A short drive away from the popular Italian town of Amalfi, resides the smallest town in the whole of Southern Italy – Atrani. This fishing village enjoys the same wonderful Mediterranean climate as the rest of the Amalfi Coast, and also shares much of its history. There are lots of wonderful places to visit in Atrani.
With a population of just over 900 people, Atrani consists of an enchanting cascade of houses clinging to the rocks and surrounded by a maze of little alleyways and steep flights of steps, covered passageways, and tiny gardens. This little town is nestled in the divide of two steep cliffs on the shore of the Tyrrhenian Sea and can be considered as one of Italy’s best-kept secrets. With its tier upon tier of multi-coloured houses rising above a beautiful stretch of pristine sand, Atrani will prove how similar it is to wine. Aged with perfection. Atrani is the place to experience Italy as it should be.
Also Read: 18 Underrated Towns In Italy You Have To See
Today, the town can be reached via the seafront route from Amalfi. It takes around fifteen minutes. That way, you’ll get some sea air and great views of the coast along the way.
Places to Visit in Atrani:
Piazza Umberto I
Situated at the heart of Atrani is the charming Piazza Umberto I which was originally constructed as a shelter for boats during high tide and now, appears like a theatre backstage, facing the sea. The Piazza is located just steps from the sea, and is entirely enclosed by four-story houses. Along with that, you’ll notice the piazza is full of the essentials of Italian life: a general store, a coffee shop, a bar, restaurants, and barbers.
An arcade to one side offers you a glimpse of the beach, fishing boats, and the sea beyond. The fountain in the piazza is a recent addition but was constructed in 1927. Locals and visitors alike gather at the tables on the terraces of the bars or cafes and enjoy the vibrant antiquity of Piazza Umberto I.
Church of San Salvatore de’ Bireto
This 10th century Church of San Salvatore de’ Bireto is located in the main square of Atrani (Piazza Umberto I). The given name Bireto most likely comes from the Semitic word biru. It means “a small stream of water;” referring to the fact that it is built on an arch right over a stream; today a narrow road leading through Atrani. The church was remodelled in the 1800s. But it has also gone through some careful restoration to reveal aspects of its medieval past. These modifications include Arab-influenced Gothic designs, ancient ceramic tile work, and religious artefacts (like a curious 12th-century marble plaque showing two peacocks).
Also, see the panelled bronze doors (cast in the 11th century) that came from Constantinople; and the doors in the Amalfi Duomo. They are both testament to the cultural and commercial exchange between the Republic of Amalfi and the Orient.
Collegiate Church of Santa Maria Maddalena
Founded in 1274, the Collegiata di Santa Maria Maddalena is domed Church that dominates the entire eastern side of Atrani. With its scenic setting on the edge of Atrani with the Amalfi Coast road curving around its base, the Santa Maria Maddalena church certainly is one of the most striking churches on the Amalfi Coast; especially when viewed from the coastline.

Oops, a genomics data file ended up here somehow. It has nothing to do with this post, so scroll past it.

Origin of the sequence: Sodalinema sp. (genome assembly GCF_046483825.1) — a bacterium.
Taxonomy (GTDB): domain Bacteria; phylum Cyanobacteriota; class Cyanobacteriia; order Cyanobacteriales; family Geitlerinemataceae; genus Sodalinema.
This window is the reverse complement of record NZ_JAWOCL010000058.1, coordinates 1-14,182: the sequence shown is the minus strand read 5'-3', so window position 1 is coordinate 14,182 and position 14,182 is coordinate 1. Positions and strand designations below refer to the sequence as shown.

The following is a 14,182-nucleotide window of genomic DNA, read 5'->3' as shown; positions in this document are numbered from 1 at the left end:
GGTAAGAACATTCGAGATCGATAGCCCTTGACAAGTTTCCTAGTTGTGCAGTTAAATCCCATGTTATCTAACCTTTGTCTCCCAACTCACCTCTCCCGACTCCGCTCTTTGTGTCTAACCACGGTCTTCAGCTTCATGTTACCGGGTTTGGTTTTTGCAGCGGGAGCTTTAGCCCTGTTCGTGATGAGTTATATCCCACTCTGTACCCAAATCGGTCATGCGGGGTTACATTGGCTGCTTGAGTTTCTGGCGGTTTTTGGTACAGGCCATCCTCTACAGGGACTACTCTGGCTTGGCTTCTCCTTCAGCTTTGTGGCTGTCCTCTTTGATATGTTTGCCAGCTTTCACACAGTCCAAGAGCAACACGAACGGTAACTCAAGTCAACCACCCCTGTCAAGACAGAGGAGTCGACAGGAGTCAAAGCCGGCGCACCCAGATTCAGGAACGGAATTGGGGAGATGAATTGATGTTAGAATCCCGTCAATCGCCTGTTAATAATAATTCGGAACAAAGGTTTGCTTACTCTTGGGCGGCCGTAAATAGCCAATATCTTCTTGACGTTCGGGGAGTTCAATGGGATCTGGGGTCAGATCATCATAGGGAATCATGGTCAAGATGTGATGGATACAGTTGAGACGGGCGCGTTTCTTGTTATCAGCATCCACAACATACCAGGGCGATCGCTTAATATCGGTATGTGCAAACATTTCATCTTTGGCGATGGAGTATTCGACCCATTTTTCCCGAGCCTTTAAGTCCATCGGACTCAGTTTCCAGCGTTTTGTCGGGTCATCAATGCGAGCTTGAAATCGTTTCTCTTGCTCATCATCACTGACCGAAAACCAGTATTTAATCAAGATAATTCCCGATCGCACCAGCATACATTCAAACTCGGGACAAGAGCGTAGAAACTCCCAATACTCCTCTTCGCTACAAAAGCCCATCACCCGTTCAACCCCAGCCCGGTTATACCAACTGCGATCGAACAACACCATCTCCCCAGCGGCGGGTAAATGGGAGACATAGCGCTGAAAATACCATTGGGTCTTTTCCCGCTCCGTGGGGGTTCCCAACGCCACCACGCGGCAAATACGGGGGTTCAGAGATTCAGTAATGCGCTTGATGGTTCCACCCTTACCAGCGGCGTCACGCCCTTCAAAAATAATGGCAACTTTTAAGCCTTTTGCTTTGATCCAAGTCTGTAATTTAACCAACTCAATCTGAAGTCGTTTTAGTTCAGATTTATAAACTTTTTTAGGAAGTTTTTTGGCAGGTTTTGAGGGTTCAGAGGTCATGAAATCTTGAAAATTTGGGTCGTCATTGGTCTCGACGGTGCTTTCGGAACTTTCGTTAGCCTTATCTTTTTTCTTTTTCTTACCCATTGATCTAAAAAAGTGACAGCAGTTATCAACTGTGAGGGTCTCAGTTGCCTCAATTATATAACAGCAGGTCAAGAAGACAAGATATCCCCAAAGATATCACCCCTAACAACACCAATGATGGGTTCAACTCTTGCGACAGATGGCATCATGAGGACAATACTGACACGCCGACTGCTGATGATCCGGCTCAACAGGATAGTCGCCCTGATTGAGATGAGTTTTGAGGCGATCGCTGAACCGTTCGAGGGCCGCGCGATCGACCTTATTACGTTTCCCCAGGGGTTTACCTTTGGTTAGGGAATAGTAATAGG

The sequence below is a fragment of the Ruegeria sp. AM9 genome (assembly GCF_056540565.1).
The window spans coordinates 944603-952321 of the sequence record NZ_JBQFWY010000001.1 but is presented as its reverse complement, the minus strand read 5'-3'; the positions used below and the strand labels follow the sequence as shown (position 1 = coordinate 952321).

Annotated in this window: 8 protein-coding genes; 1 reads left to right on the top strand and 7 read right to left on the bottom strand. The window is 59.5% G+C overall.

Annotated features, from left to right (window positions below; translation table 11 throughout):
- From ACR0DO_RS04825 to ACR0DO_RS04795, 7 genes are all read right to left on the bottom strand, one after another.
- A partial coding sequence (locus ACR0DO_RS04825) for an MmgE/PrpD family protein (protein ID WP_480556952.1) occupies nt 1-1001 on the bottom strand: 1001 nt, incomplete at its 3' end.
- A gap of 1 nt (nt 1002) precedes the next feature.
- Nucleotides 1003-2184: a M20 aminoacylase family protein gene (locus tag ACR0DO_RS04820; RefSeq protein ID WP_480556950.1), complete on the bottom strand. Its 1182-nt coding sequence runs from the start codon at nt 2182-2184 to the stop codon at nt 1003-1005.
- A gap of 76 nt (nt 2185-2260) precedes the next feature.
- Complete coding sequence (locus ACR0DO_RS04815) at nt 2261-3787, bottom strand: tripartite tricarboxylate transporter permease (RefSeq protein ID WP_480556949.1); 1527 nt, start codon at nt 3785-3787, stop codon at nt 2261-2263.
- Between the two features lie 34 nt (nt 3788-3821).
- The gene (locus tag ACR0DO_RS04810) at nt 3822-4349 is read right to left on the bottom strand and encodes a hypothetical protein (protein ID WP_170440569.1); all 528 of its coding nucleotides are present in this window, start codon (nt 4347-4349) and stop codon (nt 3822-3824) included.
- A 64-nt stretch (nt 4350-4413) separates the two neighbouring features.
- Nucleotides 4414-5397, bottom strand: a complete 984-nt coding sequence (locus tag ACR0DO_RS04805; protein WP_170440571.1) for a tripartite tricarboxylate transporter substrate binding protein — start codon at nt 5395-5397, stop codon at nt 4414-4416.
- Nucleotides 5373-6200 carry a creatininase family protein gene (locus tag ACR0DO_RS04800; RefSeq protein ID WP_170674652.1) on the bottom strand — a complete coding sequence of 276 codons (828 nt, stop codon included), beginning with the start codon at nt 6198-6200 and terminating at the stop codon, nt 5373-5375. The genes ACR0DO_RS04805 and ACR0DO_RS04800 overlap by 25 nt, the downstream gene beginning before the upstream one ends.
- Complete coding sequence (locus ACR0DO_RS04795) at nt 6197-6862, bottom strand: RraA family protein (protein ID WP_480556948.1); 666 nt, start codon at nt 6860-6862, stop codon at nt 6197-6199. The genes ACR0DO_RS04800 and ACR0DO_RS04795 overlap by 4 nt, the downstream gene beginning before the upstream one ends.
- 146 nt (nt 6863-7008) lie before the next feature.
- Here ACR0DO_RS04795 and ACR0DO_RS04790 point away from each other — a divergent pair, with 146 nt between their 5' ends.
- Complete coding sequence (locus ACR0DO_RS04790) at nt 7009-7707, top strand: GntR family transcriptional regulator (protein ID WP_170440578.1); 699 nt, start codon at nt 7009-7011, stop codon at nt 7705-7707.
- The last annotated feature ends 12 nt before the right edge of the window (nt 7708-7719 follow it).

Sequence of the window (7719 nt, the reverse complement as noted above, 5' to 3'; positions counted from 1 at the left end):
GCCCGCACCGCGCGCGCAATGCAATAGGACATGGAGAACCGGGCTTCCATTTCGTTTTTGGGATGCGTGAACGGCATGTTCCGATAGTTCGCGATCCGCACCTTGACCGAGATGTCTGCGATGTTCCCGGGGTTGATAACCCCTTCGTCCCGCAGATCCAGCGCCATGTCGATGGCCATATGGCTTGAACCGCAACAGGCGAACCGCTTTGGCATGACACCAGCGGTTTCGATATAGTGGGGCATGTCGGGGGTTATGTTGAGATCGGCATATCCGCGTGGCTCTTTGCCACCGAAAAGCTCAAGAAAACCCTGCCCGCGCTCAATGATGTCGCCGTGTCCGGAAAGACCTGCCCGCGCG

You can stand in the small piazza in front of the church to look up to admire the 16th-century bell tower; and also the striking thirteenth-century Rococo facade of the church. Inside, the nave is decorated arches and religious artwork in true Baroque style. If you are visiting in July, you must not miss the Festival of Santa Maria Maddalena. It is held in Atrani on 22 July.
During this mid-summer celebration, the entire population of Atrani hits the narrow streets to honour St Mary Magdalene. Legend has it, she saved the town from a pirate attack. This religious procession is carried down to the beach with an image if the saint accompanied by a local band. After the tower bell rings, a blaze of fireworks lights up the sky to mark the beginning of a night of festivities. Don’t be shy and join the night of feasting and fun!
Finding a more ideal place to spread your towel and just relax than on the Atrani Beach would be impossible. Known for its soft black sand, this is quite the luxury to the feet compared to the pebbly beaches of the Amalfi Coast! You’ll find the beach curving around the small bay which is sheltered by the town and cliffs behind it.
Wherever you are on the beach, no matter which way you look, you’ll be bowled over by Atrani’s gorgeous coastal scenery. The beach is accentuated by the pure Mediterranean blue of sea and sky. It lets you take a break from the loud neighbours at the Amalfi Coast. Adding to that, the clear waters of the Tyrrhenian Sea are perfect for swimming and even better for snorkelling.
With its idyllic and picturesque settings, Atrani is a place just waiting to be explored. Climb the steps up from the beach level and wander through the narrow, winding streets. There you’ll discover thirteenth-century baroque churches and piazzas with spurting fountains. Listen to the tolling of the bell from the sixteenth-century tower as it chimes and breaks the quiet of the siesta hour. Ponder life over a drink on a cafe terrace in Piazza Umberto, the main square; and fall in love with Atrani’s picturesque and idyllic beauty.
Are there any places to visit in Atrani we’ve missed? If so, be sure to share them in the comments below.